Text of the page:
International Meeting for Autism Research: Emerging Language and Social Abilities In ASD: Reciprocal Effects?

Emerging Language and Social Abilities In ASD: Reciprocal Effects?

Saturday, May 14, 2011
Elizabeth Ballroom E-F and Lirenta Foyer Level 2 (Manchester Grand Hyatt)
9:00 AM
T. A. Bennett1, P. Szatmari1, S. Georgiades1, E. Duku1, A. Thompson1, S. E. Bryson2, E. Fombonne3, P. Mirenda4, W. Roberts5, I. M. Smith2, T. Vaillancourt6, J. Volden7, C. Waddell8 and L. Zwaigenbaum9, (1)Offord Centre for Child Studies, McMaster University, Hamilton, ON, Canada, (2)Dalhousie University/IWK Health Centre, Halifax, NS, Canada, (3)Montreal Children's Hospital, Montreal, QC, Canada, (4)University of British Columbia, Vancouver, BC, Canada, (5)University of Toronto, Toronto, ON, Canada, (6)University of Ottawa, Ottawa, ON, Canada, (7)University of Alberta, Edmonton, AB, Canada, (8)Simon Fraser University, (9)Pediatrics, University of Alberta, Edmonton, AB, Canada
Background: Language ability and social competence are inter-related and important predictors of later outcomes in individuals with autism spectrum disorders (ASDs).  Poor social attunement in individuals with ASD may limit their opportunities for language learning; this may in turn further constrain social development.  To our knowledge, the extent to which language and social competence are reciprocally related in young children with ASDs has not been explicitly tested.

Objectives: We aimed to test whether language ability and social competence influenced each other in a reciprocal manner over time in preschoolers with ASD. 

Methods: A cohort of 347 children newly diagnosed with ASD, aged 2-4 years old, provided data at baseline, 6- and 12 months post-enrolment. First, a latent variable measurement model was developed to represent language ability and social competence domains across time points. The Preschool Language Scale -4 (PLS-4), Social Responsiveness Scale (SRS), Early Social Communication Scale (ESCS) and Vineland Adaptive Functioning Scale (VABS) provided potential indicators.  Examination of factor loadings and goodness of fit tests determined the suitability of each latent variable.   A structural model estimated the stability of the language and social competence constructs across time points, as well as the strength of reciprocal cross-lagged associations between domains.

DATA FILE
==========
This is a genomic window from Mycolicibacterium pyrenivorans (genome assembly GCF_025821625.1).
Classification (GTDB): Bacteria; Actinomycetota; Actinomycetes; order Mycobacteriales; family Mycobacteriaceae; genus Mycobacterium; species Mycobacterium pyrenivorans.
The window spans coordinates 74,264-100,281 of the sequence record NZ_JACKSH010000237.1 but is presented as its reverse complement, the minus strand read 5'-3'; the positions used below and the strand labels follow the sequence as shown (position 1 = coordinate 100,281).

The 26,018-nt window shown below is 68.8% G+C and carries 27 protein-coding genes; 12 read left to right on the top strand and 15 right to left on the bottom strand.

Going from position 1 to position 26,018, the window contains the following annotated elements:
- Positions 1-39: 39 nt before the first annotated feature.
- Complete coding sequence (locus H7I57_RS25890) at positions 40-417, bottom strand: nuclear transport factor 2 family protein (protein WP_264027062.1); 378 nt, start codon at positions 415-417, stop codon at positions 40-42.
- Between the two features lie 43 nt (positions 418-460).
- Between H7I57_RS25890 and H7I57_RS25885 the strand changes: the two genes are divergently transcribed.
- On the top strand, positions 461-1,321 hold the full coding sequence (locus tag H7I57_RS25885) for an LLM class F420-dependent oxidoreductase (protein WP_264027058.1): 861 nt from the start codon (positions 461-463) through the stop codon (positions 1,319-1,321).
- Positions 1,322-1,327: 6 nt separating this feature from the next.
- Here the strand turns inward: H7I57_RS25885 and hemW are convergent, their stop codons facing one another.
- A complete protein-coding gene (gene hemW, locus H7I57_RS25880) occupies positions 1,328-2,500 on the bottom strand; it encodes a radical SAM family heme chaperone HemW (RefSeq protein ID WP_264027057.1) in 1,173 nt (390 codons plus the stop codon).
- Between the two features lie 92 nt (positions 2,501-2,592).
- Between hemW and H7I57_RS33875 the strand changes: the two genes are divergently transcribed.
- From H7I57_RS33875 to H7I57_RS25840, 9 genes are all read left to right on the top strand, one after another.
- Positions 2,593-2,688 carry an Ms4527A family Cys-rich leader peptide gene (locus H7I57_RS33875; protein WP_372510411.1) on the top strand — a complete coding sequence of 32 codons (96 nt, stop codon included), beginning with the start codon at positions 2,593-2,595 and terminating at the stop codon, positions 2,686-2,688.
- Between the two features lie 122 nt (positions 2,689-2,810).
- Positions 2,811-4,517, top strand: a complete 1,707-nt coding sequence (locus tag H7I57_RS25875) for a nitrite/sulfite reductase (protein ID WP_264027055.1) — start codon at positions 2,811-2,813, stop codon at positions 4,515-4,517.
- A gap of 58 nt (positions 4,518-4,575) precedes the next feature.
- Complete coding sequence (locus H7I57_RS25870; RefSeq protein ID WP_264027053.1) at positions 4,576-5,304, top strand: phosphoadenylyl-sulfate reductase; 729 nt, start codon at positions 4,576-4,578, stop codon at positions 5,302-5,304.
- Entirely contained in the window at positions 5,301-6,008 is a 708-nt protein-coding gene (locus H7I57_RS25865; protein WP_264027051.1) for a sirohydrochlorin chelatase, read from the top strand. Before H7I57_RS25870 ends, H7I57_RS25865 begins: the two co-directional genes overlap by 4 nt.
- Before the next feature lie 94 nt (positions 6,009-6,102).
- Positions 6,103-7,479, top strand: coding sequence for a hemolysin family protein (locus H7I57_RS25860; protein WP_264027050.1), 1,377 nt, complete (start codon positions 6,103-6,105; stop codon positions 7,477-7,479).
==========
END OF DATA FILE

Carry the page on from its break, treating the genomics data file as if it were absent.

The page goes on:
Results: The sample comprised 292 boys (84.1%) and 55 girls. Mean age at diagnosis was 38.39 months (SD=8.63), and mean age at enrolment was 40.05 months (SD=8.84). Measurement model: Factor loadings for the PLS-4 indicators were very high (ß=0.85-0.9, P < 0.001), indicating that a measured score adequately represented language ability. SRS and the ESCS scores did not share sufficient variance to contribute to a common latent variable. Only the VABS social domains demonstrated measurement invariance between verbal and nonverbal children, therefore these scores were used to represent social competence in both groups combined. Structural model:  The cross-lagged model demonstrated excellent fit to the data (CFI=0.99, TLI=0.97, RMSEA =0.05).  Language ability was highly stable across time points (ß=0.69-0.80, p < 0.001) and social competence was moderately stable (0.59-0.61, p < 0.001).  Small, statistically significant associations (ß=0.17-0.24, p < 0.001) were found from language ability to social competence 6 months later, and vice-versa, across all time points and controlling for cross-sectional associations at baseline.   

Conclusions: Preschoolers newly diagnosed with ASD constitute a heterogeneous group, and measures of social competence may vary in important ways depending on verbal ability. Language and social competence demonstrated reciprocal effects on each other over 12 months in a cohort of preschoolers with ASD.  This may support the  “social orientation theory”, that poor social attunement constrains language learning in ASD.  Conversely, given the substantial heterogeneity in symptoms and functioning in young children with ASD, those with comparatively greater social competence may, as a result, develop superior language ability, which may in turn scaffold further social learning.  Early reciprocal influences between social and language learning may contribute to significantly different developmental trajectories over time.

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